“… A compassionate heart beats freely, supple enough to take in another’s pain, be moved, and respond with acts of kindness, goodwill, healing and justice,” wrote Frank Rogers in Compassion in Practice: The Way of Jesus. (1)

Compassion is expressed when people feel the suffering of others and long to alleviate that suffering. But how do we remain engaged when the issues and concerns of our times seem so overwhelming"?

How do the compassionate, the "feelers", those who serve others avoid burn-out? I turn to prayer, prophets of the ages, and good companions for comfort. For instance, I find solace and energy in these words: “We cannot do everything, and there is a sense of liberation in realizing that. This enables us to do something, and to do it very well. It may be incomplete, but it is a beginning, a step along the way, an opportunity for the Lord's grace to enter and do the rest.” wrote a favorite Michigan son, Fr. Ken Untener, in a 1973 homily that was quoted by Pope Francis in 2015.(2)

Thomas Merton wrote about interdependence and compassion: "The whole idea of compassion is based on a keen awareness of the interdependence of all these living beings, which are all part of one another, and all involved in one another.” In our wisest moments, we realize that staying in that compassionate space allows our commitment to take shape. Yes, there may be moments of overwhelm. But walking with others, faithfully, can be a balm in times of overwhelm or despair.

Beginning in February, Spiritual Director Teresa Burns and Sister Kateri Schrems OP will be leading a series of gatherings focused on cultivating compassionate presence to bring healing in the world. "Compassionate people all around the world are caring for their brothers and sisters and shining the Light of Hope to overcome the darkness. If you want to discover more about the transformational power of compassion, join others in-person at Dominican Center Marywood for the Compassionate Kinship Circle series," encourages Teresa Burns, co-facilitator.

Beginning Tuesday evening Feb. 6, new companions will explore the concept of compassion as a response to the suffering we experience in ourselves and in our world and how we can cultivate compassion in our living. Using Joyce Rupp’s book, Boundless Compassion, as our guide, we will engage in prayer, reflection, and conversation to encourage and inspire one another in our desire for and growth in compassion.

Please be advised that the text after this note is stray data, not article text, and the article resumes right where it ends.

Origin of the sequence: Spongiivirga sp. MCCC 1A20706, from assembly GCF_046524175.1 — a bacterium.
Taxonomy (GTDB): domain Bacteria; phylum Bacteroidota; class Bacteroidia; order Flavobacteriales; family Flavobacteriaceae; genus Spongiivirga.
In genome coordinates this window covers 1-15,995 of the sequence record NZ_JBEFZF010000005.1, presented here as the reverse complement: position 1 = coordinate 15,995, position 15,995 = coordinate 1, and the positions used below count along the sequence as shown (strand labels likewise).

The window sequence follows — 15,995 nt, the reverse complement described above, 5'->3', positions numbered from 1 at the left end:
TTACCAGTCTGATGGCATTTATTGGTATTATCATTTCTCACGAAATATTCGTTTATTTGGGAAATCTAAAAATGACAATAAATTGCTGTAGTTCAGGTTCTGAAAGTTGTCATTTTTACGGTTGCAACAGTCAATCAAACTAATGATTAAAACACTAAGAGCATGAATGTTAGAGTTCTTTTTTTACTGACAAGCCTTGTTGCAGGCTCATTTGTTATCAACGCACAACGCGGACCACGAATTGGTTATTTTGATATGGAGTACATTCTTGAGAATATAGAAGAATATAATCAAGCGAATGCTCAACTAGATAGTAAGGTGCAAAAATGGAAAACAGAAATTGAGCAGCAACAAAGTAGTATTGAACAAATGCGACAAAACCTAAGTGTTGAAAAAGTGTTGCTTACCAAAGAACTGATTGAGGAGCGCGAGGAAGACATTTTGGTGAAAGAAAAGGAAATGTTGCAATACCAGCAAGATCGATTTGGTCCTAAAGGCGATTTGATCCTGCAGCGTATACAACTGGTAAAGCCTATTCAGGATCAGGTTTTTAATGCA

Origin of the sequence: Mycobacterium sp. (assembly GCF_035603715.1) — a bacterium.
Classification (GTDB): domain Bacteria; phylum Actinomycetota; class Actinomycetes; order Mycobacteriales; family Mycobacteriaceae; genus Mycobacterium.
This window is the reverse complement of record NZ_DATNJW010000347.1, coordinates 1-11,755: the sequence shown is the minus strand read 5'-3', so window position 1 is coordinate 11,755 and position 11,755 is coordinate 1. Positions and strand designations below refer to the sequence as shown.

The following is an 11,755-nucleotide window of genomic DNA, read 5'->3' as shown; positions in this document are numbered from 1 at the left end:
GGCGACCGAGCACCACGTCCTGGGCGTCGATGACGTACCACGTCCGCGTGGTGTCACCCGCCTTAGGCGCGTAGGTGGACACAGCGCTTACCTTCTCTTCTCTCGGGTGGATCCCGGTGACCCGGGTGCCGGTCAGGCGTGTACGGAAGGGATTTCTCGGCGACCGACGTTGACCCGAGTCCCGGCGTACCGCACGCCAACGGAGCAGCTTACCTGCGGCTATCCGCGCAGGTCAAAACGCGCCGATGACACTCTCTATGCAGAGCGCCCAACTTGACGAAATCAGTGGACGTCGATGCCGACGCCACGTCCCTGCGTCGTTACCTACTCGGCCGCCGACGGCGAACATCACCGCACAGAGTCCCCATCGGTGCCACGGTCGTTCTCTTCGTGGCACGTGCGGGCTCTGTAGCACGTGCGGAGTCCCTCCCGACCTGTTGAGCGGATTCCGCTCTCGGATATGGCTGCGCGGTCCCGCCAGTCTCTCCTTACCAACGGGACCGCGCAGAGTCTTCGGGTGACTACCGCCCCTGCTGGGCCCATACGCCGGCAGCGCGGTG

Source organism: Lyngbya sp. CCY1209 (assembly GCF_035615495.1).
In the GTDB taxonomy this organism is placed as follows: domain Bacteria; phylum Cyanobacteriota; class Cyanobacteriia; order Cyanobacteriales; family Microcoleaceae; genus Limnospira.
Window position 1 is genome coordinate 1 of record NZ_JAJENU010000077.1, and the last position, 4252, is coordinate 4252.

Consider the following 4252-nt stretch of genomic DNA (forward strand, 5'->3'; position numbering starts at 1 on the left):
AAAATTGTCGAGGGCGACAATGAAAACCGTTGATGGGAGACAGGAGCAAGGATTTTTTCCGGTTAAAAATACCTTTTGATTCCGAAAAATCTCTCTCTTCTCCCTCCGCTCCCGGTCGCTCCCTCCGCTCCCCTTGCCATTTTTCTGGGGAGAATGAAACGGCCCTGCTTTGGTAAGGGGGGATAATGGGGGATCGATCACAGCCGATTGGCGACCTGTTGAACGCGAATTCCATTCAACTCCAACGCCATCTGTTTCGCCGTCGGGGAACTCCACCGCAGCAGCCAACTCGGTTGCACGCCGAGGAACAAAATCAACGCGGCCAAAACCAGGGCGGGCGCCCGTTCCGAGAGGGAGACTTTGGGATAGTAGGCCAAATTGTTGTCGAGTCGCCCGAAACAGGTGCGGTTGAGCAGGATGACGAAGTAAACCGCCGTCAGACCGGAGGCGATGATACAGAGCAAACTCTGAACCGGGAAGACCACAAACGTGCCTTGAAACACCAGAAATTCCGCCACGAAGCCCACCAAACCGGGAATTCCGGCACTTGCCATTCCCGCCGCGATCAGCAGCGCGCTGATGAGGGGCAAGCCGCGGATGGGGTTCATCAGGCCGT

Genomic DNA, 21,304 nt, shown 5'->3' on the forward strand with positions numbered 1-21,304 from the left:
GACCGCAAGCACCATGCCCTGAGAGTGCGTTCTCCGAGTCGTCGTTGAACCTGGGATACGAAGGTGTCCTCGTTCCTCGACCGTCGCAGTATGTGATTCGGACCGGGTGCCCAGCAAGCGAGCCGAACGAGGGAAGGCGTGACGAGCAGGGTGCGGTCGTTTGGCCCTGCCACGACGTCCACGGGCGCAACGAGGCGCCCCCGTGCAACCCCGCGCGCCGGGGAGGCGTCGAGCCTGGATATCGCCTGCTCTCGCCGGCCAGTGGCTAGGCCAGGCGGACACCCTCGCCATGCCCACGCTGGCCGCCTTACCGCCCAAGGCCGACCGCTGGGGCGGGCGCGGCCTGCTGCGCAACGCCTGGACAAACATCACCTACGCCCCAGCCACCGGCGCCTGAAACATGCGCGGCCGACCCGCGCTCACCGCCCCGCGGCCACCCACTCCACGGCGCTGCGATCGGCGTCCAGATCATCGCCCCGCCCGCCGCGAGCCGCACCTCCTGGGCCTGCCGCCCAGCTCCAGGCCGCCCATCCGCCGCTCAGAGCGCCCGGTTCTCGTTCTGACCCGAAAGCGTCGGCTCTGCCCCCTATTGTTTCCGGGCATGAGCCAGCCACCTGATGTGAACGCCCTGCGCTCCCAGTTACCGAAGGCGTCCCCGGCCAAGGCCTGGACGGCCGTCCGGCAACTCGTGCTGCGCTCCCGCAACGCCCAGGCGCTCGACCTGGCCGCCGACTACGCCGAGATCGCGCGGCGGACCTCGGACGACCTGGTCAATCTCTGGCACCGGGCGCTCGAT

I hope you are able to join us for this opportunity to feed your heart and soul and deepen your love for yourself, others, and all of God’s creation.

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Compassionate Kinship Circle (In Person)

 

We accomplish in our lifetime only a tiny fraction of the magnificent
enterprise that is God's work. Nothing we do is complete, which is a way of
saying that the Kingdom always lies beyond us.
No set of goals and objectives includes everything.
We plant the seeds that one day will grow.
We lay foundations that will need further development.
We cannot do everything, and there is a sense of liberation in realizing that.
This enables us to do something, and to do it very well.
It may be incomplete, but it is a beginning, a step along the way, an
opportunity for the Lord's grace to enter and do the rest.
We are workers, not master builders; ministers, not messiahs.
We are prophets of a future not our own.

~ Fr. Ken Untener

1Compassion in Practice: The Way of Jesus, by Frank Rogers, is an introduction to Christian compassion. Jesus was a spiritual teacher who demonstrated personal and social transformation. His earliest disciples were first known not as Christians but as followers of the Way. Jesus' Way was a spirituality of radical compassion. He taught how to love and be loved by an extravagantly compassionate God; how to cultivate love for ourselves; and how to love our neighbors by extending love to the outcasts, the offensive, and even our enemies.

2 from... Prophets of a Future Not Our Own
This prayer was first presented by Cardinal Dearden in 1979 and quoted by Pope Francis in 2015. This reflection is an excerpt from a homily written for Cardinal Dearden by then-Fr. Ken Untener on the occasion of the Mass for Deceased Priests, October 25, 1979. Pope Francis quoted Cardinal Dearden in his remarks to the Roman Curia on December 21, 2015. Fr. Untener was named bishop of Saginaw.